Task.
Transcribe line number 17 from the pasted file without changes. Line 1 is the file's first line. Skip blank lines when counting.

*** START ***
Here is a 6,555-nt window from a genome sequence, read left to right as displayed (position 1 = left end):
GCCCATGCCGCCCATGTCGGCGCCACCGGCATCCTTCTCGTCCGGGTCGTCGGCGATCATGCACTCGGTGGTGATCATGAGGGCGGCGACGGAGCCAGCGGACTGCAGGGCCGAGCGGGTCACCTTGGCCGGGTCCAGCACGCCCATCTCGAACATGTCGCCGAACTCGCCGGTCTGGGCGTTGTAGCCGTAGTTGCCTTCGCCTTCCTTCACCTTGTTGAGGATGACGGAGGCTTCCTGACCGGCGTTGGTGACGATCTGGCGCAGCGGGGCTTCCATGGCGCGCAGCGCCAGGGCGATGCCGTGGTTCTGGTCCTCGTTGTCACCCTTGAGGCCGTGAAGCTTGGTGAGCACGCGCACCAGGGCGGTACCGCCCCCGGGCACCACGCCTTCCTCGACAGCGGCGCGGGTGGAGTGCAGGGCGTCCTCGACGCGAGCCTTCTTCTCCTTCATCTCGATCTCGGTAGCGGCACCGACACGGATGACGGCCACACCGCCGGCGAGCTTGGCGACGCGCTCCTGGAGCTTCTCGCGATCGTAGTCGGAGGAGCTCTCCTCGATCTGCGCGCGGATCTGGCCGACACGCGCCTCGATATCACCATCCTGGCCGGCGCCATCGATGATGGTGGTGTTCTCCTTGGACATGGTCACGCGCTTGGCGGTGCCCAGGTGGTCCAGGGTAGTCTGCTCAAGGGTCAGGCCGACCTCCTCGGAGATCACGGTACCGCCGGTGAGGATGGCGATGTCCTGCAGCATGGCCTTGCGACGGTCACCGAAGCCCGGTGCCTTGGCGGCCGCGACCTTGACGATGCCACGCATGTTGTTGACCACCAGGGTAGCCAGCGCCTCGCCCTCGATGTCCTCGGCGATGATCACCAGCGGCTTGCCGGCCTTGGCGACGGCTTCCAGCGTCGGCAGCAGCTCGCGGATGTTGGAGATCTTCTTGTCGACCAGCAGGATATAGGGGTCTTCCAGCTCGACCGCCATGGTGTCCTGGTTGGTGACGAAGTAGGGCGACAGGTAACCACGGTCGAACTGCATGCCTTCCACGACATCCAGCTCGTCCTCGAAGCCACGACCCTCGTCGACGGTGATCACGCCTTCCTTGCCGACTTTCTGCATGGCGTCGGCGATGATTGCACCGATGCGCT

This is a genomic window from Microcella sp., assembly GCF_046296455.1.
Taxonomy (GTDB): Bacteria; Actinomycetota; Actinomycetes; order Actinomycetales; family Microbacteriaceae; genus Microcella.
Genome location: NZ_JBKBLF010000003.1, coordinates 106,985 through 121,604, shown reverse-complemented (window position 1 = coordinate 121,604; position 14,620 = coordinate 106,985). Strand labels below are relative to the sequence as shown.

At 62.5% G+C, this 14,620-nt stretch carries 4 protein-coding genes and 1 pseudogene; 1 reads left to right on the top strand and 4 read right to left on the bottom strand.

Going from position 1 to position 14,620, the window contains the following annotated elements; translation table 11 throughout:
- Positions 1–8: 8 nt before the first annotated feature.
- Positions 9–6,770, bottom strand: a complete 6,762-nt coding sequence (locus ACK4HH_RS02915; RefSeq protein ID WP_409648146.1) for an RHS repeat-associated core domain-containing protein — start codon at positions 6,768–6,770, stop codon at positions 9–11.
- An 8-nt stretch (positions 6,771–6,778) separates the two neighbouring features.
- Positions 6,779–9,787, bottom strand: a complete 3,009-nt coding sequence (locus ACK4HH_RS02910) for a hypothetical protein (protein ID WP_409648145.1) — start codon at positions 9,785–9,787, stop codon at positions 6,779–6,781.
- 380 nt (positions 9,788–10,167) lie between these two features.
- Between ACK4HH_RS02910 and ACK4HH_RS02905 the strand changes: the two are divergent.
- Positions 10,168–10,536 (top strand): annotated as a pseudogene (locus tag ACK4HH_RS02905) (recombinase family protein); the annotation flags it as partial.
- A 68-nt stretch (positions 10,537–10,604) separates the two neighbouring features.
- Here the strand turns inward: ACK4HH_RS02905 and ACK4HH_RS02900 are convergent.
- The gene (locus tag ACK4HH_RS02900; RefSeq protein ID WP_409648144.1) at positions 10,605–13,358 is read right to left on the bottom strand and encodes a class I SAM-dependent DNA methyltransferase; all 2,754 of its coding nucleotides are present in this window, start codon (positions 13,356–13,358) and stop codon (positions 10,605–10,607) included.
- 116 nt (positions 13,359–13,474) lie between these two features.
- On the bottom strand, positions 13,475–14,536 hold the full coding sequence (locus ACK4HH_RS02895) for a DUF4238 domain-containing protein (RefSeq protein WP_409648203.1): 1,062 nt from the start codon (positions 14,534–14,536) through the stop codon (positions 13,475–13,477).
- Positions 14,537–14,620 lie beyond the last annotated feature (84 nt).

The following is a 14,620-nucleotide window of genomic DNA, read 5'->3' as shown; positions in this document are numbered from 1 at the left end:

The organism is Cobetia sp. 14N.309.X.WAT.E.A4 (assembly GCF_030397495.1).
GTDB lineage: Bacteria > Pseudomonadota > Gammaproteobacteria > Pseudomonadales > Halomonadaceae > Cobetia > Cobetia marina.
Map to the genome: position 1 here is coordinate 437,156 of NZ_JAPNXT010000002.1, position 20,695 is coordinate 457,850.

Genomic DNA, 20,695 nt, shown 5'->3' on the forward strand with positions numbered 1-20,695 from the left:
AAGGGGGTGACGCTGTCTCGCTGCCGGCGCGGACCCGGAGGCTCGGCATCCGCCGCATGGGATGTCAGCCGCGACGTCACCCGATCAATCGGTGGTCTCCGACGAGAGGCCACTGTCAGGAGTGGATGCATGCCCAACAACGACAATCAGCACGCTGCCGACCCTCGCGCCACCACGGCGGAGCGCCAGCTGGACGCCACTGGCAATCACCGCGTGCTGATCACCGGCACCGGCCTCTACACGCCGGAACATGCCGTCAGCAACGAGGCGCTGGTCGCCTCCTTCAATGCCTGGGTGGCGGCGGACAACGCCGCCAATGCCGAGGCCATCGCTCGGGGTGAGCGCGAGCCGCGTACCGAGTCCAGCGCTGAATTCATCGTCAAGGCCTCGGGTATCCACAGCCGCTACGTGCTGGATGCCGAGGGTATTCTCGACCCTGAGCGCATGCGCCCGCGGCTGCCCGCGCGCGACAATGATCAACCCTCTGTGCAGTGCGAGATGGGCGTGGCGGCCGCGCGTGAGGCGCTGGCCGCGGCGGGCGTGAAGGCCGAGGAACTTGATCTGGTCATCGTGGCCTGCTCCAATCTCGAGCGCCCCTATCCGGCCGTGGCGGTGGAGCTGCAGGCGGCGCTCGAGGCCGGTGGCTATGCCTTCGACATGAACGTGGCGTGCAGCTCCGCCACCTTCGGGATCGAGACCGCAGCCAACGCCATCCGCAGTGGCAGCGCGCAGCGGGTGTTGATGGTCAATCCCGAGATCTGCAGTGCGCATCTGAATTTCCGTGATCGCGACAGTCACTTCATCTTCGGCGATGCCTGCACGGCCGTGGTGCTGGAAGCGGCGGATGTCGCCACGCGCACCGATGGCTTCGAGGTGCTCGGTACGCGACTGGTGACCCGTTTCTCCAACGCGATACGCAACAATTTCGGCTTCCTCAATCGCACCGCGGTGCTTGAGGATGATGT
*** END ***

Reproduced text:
- The gene (locus tag ACK4HH_RS02900; RefSeq protein ID WP_409648144.1) at positions 10,605–13,358 is read right to left on the bottom strand and encodes a class I SAM-dependent DNA methyltransferase; all 2,754 of its coding nucleotides are present in this window, start codon (positions 13,356–13,358) and stop codon (positions 10,605–10,607) included.